Europe's highest court ruled on Thursday that Israeli products manufactured in settlements in occupied Palestinian territories are not exempt from paying EU customs duties. Though nominally a finding on a trade-related matter, the decision has much wider political implications.

It would seem like little more than a minor customs dispute involving a mere €19,155.46 ($25,834.97). But it's not.

On Thursday, Europe's highest court ruled that goods manufactured in Israeli settlements in the West Bank cannot be imported into the European Union duty-free, like all other products made within Israel's 1967 borders. The decision also fortifies the EU's stance against Israel's settlement policy in the Palestinian territories.

The case involves an appeal filed by the German filter and dispenser company Brita against a decision by the Hamburg Finance Court that it needed to pay customs duties on water-carbonating machines and syrup made by Soda-Club, which is based in Maale Adumim, the largest Israeli settlement in the Palestinian-administered areas of the West Bank.

The company labeled the products as "Made in Israel" and claimed that they should consequently be exempt from customs duties. But in 2002, Hamburg's main customs office questioned the practice and contacted their Israeli counterparts to find out where exactly the products were made. When the response came, it said that they had been made in an area "under Israeli customs administration." When the Hamburg agents wrote back, asking whether the products had actually been manufactured in Israeli settlements, they received no response. So the Germans slapped a duty on the products.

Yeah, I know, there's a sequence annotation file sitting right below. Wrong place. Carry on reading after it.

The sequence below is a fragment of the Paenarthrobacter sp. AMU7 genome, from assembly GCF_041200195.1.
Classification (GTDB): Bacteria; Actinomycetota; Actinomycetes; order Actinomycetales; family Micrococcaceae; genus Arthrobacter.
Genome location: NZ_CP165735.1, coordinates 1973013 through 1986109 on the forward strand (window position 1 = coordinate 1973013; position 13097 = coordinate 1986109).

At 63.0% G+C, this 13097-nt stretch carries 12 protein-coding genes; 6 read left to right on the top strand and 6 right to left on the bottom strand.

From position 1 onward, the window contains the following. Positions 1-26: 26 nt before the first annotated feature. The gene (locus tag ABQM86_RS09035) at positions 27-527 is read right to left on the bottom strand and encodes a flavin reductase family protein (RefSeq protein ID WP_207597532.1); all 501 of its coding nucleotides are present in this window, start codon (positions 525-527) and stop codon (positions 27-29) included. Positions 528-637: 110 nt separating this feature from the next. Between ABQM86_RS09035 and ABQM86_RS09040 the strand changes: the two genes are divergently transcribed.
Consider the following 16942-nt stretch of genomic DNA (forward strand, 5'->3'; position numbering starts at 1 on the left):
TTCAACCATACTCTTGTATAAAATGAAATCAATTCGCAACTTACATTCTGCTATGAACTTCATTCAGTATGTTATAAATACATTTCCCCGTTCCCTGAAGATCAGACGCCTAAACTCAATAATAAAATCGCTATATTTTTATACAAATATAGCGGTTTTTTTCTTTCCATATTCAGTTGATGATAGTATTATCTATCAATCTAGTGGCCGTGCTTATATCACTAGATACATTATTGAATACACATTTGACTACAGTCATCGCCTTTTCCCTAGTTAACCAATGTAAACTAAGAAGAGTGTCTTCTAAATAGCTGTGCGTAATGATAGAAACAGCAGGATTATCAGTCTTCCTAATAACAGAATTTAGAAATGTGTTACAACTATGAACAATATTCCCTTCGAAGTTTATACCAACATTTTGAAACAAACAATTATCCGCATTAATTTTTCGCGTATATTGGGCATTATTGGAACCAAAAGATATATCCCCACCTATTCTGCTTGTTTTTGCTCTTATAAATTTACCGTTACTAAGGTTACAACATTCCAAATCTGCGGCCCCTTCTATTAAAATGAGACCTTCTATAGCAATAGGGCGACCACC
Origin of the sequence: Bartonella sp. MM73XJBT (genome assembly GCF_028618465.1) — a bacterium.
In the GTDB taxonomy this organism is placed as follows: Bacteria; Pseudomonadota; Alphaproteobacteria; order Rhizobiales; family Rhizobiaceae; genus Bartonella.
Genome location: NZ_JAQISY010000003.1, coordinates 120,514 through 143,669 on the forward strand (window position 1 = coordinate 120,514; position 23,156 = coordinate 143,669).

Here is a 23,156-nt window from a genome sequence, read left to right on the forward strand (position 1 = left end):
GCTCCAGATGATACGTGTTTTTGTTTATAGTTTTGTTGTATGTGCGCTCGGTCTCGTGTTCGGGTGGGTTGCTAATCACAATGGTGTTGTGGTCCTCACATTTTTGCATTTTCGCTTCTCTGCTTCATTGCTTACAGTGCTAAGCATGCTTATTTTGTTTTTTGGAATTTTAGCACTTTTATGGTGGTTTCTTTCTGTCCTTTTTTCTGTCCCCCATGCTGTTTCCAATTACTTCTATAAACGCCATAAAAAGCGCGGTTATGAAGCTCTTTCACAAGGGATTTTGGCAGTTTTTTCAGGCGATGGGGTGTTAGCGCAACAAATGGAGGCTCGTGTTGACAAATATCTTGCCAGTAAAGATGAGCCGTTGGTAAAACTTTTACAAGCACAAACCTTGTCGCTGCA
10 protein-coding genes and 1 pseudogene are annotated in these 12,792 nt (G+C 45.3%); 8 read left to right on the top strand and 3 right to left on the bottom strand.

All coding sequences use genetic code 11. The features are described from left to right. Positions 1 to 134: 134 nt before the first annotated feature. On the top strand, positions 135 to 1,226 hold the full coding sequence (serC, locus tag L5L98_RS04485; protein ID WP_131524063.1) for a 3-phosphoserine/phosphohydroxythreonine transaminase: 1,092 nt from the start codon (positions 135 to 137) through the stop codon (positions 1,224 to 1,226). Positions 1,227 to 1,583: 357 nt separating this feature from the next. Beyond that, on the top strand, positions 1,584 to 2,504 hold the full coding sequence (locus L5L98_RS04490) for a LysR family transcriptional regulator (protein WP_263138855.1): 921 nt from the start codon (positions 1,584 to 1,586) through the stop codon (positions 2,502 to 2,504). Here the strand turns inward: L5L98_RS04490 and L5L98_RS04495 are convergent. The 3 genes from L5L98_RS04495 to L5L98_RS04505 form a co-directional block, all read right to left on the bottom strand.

The Hamburg court ruled that imposing the duties was permissable, whereupon Brita appealed the decision. The appeals court in Hamburg, in turn, asked the European Court of Justice to issue a "preliminary ruling" that would settle the issue for all 27 EU member states.

The EU backs a separate state for the Palestinians and has refused to formally recognize Isreal's claims to Maale Adumim and other settlements. At the same time, the EU is the second-largest market for Israeli goods, after the United States. In 2008, Israeli companies exported €12 billion ($16.2 billion) in goods to Europe. An estimated one-third of these goods are either fully or partially made in the occupied territories.

Court Says Settlements Are Not Part of Israel

In the mid-1990s, the EU signed separate agreements with Israel and the Palestinian Liberation Organization (PLO), representing the Palestinian Authority of the West Bank and Gaza Strip, which allowed both to export industrial products to the EU duty-free.

In a press release accompanying its decision on Thursday, however, the court in Luxembourg determined that Israeli settlements in occupied Palestinian territory constituted a "third party" not covered by those agreements. As a consequence, the court ruled, "products originating in the West Bank do not fall within the territorial scope of the EC-Israel Agreement and do not therefore quality for preferential treatment under that agreement." Germany as such has a right to impose duties on such products.

The court's decision also touched on the issue of properly labelling the exact provenance of products, noting that "the Israeli authorities are obliged to provide sufficient information to enable the real origin of products to be determined."

While visiting Brussels earlier this week, Palestinian leader Mahmoud Abbas urged Europeans "not to invest in the settlements and to boycott products" manufactured in them, according to the AFP. Israel's Foreign Ministry spokesman Yigal Palmor had no immediate comment on the Thursday ruling, according to the AP.

The court's decision will affect a range of products -- including foodstuffs, cosmetics, medications, textiles, plastics and metal products -- many of which are manufactured using cheaper Palestinian labor. Having to pay customs duties in the EU will make those products more expensive.